Forefront Excerpt: Has Atlantic City Reached the End?

An introductory excerpt from this week’s Forefront.

Credit: Paul Gargagliano

Atlantic City can’t seem to catch a break. Casino profits are falling, Hurricane Sandy left it crippled, its mayor is feuding with the New Jersey governor, and for once most people agree that the resort city needs to diversity its economy if it is to survive. In Forefront this week, Jake Blumgart explores America’s Favorite Playground to see if there’s any second (or third) change awaiting AC.

Slow business in Atlantic City has ripple effects throughout the state, hence Christie’s commitment to the ailing resort. New Jersey’s 1976 law legalizing casino gambling ensured that 8 percent of the casinos’ yearly gross receipts are earmarked to offset utilities and property taxes for elderly and disabled residents. A 1984 law created the Casino Reinvestment Development Authority (CRDA) and required casinos to pay 1.25 percent of their annual gross receipts to the agency for redevelopment of Atlantic City and other struggling areas of the state. Like most states, New Jersey is facing persistent budgetary issues in the wake of the Great Recession. Every revenue stream matters.

Shortly after taking office in 2010, Christie declared Atlantic City “a dying city.” But as he stood on the Boardwalk, surrounded by the mayor and members of the City Council, he paired his morbid assessment with a promise of state intervention to turn it into a more comprehensive resort, a “Las Vegas East.” Earlier the same day, Christie described Atlantic City’s “historically corrupt, ineffective, inefficient local government that has squandered hundreds of millions of dollars.”

In 2011 Christie signed legislation creating a Tourism District that empowered the largely state-appointed CRDA to take control of Atlantic City’s profitable core — the area around the casinos, Boardwalk and The Walk (a shopping district). Under Christie’s law, CRDA could determine land-use policy, make “public safety improvements” and use eminent domain (among other municipal responsibilities) within the 1,700-square-acre section of Atlantic City. Although he had at first expressed tentative support (before the details were clear), Langford denounced Christie’s move as “modern day apartheid,” a policy sure to heighten the divide between the casinos and the rest of Atlantic City.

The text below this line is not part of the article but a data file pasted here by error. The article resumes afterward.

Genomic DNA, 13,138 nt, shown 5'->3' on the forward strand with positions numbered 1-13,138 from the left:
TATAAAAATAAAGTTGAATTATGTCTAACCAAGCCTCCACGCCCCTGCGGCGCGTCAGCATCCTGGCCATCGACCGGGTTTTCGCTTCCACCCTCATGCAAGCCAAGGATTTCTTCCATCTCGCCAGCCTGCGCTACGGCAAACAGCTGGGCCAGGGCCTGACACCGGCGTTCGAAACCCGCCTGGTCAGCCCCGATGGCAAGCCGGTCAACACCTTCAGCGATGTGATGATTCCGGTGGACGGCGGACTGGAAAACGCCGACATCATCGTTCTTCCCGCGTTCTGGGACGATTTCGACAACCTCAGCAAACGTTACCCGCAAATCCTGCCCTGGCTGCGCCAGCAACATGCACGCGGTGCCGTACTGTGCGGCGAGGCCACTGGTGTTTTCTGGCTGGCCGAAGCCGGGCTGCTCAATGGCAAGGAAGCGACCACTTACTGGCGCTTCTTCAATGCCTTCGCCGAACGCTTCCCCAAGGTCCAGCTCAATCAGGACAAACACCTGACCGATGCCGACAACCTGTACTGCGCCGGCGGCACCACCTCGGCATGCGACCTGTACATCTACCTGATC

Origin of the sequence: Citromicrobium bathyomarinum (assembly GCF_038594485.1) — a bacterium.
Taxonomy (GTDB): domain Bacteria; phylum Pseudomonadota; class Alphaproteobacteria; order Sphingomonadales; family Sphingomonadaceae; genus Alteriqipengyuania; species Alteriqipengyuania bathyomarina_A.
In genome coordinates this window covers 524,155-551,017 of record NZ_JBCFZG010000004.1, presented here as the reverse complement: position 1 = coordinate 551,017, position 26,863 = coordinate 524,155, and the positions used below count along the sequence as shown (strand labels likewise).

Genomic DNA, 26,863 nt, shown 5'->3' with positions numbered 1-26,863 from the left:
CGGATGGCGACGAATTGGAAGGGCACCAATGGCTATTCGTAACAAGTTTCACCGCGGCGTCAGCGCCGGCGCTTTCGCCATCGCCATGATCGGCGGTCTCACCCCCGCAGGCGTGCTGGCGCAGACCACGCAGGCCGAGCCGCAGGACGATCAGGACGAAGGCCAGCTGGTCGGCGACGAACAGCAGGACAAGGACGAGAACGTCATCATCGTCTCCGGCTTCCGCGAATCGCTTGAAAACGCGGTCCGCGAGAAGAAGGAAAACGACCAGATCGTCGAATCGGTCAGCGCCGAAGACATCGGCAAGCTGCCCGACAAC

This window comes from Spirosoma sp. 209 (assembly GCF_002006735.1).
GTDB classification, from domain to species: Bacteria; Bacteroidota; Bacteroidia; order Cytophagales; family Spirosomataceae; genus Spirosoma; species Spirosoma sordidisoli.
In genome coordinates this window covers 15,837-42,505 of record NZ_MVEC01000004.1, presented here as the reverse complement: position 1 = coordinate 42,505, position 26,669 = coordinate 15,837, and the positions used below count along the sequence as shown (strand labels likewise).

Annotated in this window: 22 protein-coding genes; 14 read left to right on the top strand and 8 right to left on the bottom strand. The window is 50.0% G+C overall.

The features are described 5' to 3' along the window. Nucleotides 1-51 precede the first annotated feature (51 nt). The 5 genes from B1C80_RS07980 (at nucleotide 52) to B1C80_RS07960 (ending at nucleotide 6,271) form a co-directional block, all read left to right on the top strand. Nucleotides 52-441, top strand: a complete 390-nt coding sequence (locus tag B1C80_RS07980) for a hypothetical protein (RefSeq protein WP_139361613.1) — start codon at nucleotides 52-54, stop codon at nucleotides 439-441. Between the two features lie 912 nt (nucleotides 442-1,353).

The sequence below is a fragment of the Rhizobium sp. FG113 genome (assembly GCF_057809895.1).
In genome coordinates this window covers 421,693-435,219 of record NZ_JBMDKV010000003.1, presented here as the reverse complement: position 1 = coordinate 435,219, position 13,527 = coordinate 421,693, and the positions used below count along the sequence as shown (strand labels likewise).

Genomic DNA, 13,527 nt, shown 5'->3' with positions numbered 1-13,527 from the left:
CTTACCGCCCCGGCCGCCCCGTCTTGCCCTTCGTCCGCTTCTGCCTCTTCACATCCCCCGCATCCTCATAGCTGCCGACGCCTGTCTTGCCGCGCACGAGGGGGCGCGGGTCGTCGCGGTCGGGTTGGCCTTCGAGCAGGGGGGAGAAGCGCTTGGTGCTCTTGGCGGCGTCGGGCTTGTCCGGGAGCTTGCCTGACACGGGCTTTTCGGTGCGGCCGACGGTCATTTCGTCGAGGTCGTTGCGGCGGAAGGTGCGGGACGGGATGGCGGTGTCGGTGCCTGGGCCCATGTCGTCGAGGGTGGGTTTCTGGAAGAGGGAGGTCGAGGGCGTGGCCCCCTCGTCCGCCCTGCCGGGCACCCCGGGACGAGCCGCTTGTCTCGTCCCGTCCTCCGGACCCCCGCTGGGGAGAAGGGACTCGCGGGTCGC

“The governor and the Legislature have further divided the city into a ‘tale of two cities,’ whereas half of the city lies within the geographical boundaries of the Tourism District and the other half does not,” Langford wrote in an op-ed that ran in the local newspaper, the Press of Atlantic City. “The Tourism District will receive special consideration and additional resources. Conversely, the parts that are outside the district will not. Is this not separate but unequal?” Langford has a history as a pugnacious critic of casino-oriented development that forsakes the rest of the city. A 1996 New York Times article quotes him, as vice president of City Council, condemning casino redevelopment as a “Negro remover.”

CRDA does have a track record of funding casino-focused redevelopment while ignoring the city itself. (The agency did not respond to multiple interview requests for this article.) The authority’s board features very little local government representation: The mayor has a permanent seat but most of the other 17 members are state-appointed, including two casino representatives. To date CRDA has built 1,500 housing units in Atlantic City, but a 1997 investigative report from the Newark Star-Ledger found that “The authority has returned to the casinos more than a third of the money it has taken from them, by raiding funds earmarked for community development to subsidize $175 million in hotel expansion. When that money is spent, the CRDA will have built six times as many casino hotel rooms as houses.” Authority funds were also spent to boost the casinos in more indirect ways, including spending tens of millions of dollars bulldozing old buildings, regardless of displacement, and widening and beautifying streets — chiefly leading from the Atlantic City Expressway to the casinos — with shrubs and trees to block visitors’ view of the city as they drove to their gaming destinations.